I am not one of those pseudo-sophisticated reviewers who thinks that he knows a lot about filmmaking. I have often in my reviews admitted that my primary qualification as a critic is that I have the seven bucks in my pocket that it takes to get into the matinee performance, but as such, I am the critic that the film maker is perhaps most interested in. I am, as they say, the cash cow, or at least representative of cash cows in general. I like good movies, well made, with interesting stories. If I spend my seven bucks on a movie, I expect to be entertained.
The last time I went to a movie (2012), the movie maker blew up the world, and you would have thought that would be moderately entertaining. It wasn't, and that surprised me, because I'm a sucker for films that blow things up. When Sand and I went off to see Robert Downey Jr. in Sherlock Holmes, I was expecting something a bit better. (Then again, security camera footage from an uneventful rainy night at the 7-Eleven would be better than 2012.)
In this interpretation of Holmes (Downey), he is portrayed as a gifted but eccentric genius. His keen sense of observation and his ability to rapidly draw associations from disparate bits of information can make normal social interaction overwhelmingly irritating, frustrating and inconvenient. Left to his own devices, he would just as soon hole up in isolation or wallow in masochistic excesses. Only when "the game is afoot," only when there is a case that is sufficiently complex as to divert Holmes and occupy his mind, can Holmes deal with the world at large.
It is to this end that his friend Dr. Watson (Jude Law) works, acting as Holmes' buffer to proper society and trying to keep him occupied with work. It is not an entirely altruistic endeavor however, as Watson himself is addicted to "the game," wagering his life and reputation as readily and recklessly as he wagers his money on games of chance. Holmes uses the doctor's addiction to keep him on a leash, close at hand, but it really is a silken tether as there is a genuine love in the pair's co-dependency, something the script plays with entertainingly throughout the film, and Downey and Law portray wonderfully in their banter and expressions.
The film opens with the pair seemingly triumphantly foiling the murderous Lord Blackwood (Mark Strong) who is then hanged and declared dead by Dr. Watson. But much to everyone's chagrin and astonishment, Lord Blackwood resurrects from the dead and begins a campaign to take control of the British Empire, reclaim the lost American colonies and perhaps even take over the world a -- by supernatural means. Holmes and Watson of course can not let him succeed, and thus the game is afoot.
This is a delightful, well written, visually beautiful, well acted movie. Yes, it's your standard "buddy movie" a la Miami Vice, Lethal Weapon and Men in Black, but it's very well done, and Downey and Law quickly develop a convincing chemistry. And just as Miami Vice used iconic images to evoke the exotic, semi-tropical world Miami Beach, this film recreates 1890's London if not accurately at least meticulously, and in those times when you are not caught up in the story, you can gawk at the city and Tower Bridge that's under construction. There's not a lot of time for sightseeing, however, as the script moves you quickly along its serpentine path. Along the way, we encounter other Holmsian characters: Inspector Lestrade, the feisty Irene Adler (an adversary that Holmes both admires and mistrusts), Mary Morstan (Watson's beautiful fiancé), and the landlady Mrs. Hudson.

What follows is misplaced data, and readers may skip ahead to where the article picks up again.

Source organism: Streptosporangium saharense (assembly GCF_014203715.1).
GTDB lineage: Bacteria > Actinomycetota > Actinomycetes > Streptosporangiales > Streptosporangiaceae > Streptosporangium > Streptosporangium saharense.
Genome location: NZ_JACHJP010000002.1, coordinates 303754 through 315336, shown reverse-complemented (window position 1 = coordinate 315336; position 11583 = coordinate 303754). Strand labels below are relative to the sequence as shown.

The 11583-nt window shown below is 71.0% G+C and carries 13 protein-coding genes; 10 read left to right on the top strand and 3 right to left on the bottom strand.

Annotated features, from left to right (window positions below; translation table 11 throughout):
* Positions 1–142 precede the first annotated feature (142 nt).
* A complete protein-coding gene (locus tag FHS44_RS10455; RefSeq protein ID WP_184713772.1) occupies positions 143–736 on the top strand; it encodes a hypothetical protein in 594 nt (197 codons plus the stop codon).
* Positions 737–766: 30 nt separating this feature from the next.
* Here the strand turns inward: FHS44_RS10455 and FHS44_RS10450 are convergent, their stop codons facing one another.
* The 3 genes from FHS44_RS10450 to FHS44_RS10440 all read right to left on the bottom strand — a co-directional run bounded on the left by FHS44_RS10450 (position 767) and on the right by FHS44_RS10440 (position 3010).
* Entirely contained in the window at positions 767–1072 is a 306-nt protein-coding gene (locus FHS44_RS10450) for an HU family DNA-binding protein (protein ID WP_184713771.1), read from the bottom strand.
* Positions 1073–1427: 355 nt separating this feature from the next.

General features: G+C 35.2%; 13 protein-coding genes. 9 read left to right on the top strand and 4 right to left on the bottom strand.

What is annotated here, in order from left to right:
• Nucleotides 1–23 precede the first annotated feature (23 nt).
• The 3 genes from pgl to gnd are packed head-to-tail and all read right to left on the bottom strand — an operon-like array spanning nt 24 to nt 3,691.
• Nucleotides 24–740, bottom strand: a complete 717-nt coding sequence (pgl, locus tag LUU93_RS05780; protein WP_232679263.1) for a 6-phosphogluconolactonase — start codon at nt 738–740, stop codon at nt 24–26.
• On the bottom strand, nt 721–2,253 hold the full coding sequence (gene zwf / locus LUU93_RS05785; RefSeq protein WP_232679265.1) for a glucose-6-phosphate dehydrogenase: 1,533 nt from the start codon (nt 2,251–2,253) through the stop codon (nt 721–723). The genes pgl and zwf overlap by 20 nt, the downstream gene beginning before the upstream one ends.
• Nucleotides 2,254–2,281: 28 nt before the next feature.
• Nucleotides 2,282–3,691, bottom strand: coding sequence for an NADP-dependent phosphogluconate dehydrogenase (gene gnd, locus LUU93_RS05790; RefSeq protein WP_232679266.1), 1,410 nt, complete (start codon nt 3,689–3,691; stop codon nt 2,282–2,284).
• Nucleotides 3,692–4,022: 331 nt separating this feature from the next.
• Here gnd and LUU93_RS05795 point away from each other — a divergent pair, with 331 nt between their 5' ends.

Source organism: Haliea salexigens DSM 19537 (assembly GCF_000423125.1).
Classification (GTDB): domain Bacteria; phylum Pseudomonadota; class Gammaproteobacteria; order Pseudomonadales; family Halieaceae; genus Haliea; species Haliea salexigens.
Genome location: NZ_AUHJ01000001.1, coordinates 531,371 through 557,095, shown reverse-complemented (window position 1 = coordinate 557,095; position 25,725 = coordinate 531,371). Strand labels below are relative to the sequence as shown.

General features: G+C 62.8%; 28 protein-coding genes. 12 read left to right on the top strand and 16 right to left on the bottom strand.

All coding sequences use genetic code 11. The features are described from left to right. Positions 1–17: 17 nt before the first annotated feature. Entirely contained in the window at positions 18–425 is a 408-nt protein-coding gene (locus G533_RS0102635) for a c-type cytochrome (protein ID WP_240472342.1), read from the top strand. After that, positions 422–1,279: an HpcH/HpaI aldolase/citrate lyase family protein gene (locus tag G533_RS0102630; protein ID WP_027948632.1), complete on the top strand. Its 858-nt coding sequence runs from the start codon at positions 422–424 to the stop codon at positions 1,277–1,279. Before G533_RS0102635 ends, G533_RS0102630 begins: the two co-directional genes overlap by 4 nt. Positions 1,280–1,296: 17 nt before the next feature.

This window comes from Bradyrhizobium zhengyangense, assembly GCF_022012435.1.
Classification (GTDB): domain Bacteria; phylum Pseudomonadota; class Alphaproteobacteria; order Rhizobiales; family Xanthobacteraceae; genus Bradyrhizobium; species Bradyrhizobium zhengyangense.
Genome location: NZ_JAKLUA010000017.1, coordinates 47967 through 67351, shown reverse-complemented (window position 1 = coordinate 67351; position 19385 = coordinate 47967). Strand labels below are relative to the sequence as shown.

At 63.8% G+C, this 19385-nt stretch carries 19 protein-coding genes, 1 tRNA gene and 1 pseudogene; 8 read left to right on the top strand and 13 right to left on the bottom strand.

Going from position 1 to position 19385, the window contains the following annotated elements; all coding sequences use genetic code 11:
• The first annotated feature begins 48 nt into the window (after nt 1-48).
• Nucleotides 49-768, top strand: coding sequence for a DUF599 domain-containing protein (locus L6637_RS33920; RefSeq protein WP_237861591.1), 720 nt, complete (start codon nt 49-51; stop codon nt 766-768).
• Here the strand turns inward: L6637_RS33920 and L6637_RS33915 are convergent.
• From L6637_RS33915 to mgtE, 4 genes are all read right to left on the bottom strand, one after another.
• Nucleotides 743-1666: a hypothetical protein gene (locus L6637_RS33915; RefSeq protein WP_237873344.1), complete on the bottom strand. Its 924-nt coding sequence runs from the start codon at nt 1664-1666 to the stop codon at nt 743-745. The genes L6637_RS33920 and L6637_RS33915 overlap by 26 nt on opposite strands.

SPOILER ALERT! Holmes and Watson prevail, but you already knew that. It's how they get there that is supposed to be entertaining, and this movie entertains. If you are looking for a movie to see this holiday season, I highly recommend Sherlock Holmes.
"What does Sherlock Holmes have to do with Christmas?" I asked. "Especially a gritty, grubby S. Holmes? They're nuts, this release date is gonna bomb."
As usual, I was wrong, not having my finger on the pulse of movie-going America. Either that, or I do have a sense of the pulse -- after all, I was going to the movies the day after Christmas -- and just couldn't believe that many people besides myself were silly enough to go see a movie with Robert Downey, Jr. as Sherlock Holmes.
The movie theater was packed.
Wasn't Sherlock Holmes rather staid, rather stuffy, rather annoyingly calm and knowledgeable? Didn't he wear a stupid-looking hat and mumble knowledgeably about clues that no one else could notice, an immaculate, pompous, boring, know it all?
Oh, hell no, I guess not.
Now, there is no doubt that Robert Downey, Jr. wowed me in Iron Man as Tony Stark. But as Sherlock Holmes? I was skeptical that he could master the role, but ... well, there is something about him ... and hey, I said, let's just toss the dollars in the air and go have a look at RDJr without a shirt. He's been working out and looks pretty good, I guess that's worth a ticket...
Forget the beefcake angle. Downey plays a twitchy, hyperactive, hypersensitive Holmes who can't pass up an intriguing case. Jude Law is a calm, competent Dr. Watson, who has a hard time passing up -- okay, can't pass up -- following Holmes into danger and mystery. And what a team they make! Evildoers, beware!
In writing this review, remembering the movie, I'm still overwhelmed by the sheer beauty of the cinematography. I became immersed in the story and in the representation of a different time. Should I speak of how real turn of the century London looked? Or should I be spending time trying to describe the silent "conversations" between Watson and Holmes, portrayed by the merest twitches of eyes and mouths?
Or the pacing of the movie, which had my fellow audience leaning forward in their seats? Or the musical soundtrack, which was the best movie music I've heard since The Matrix: Reloaded?
Oh, just go see it -- your face could use a big, happy grin.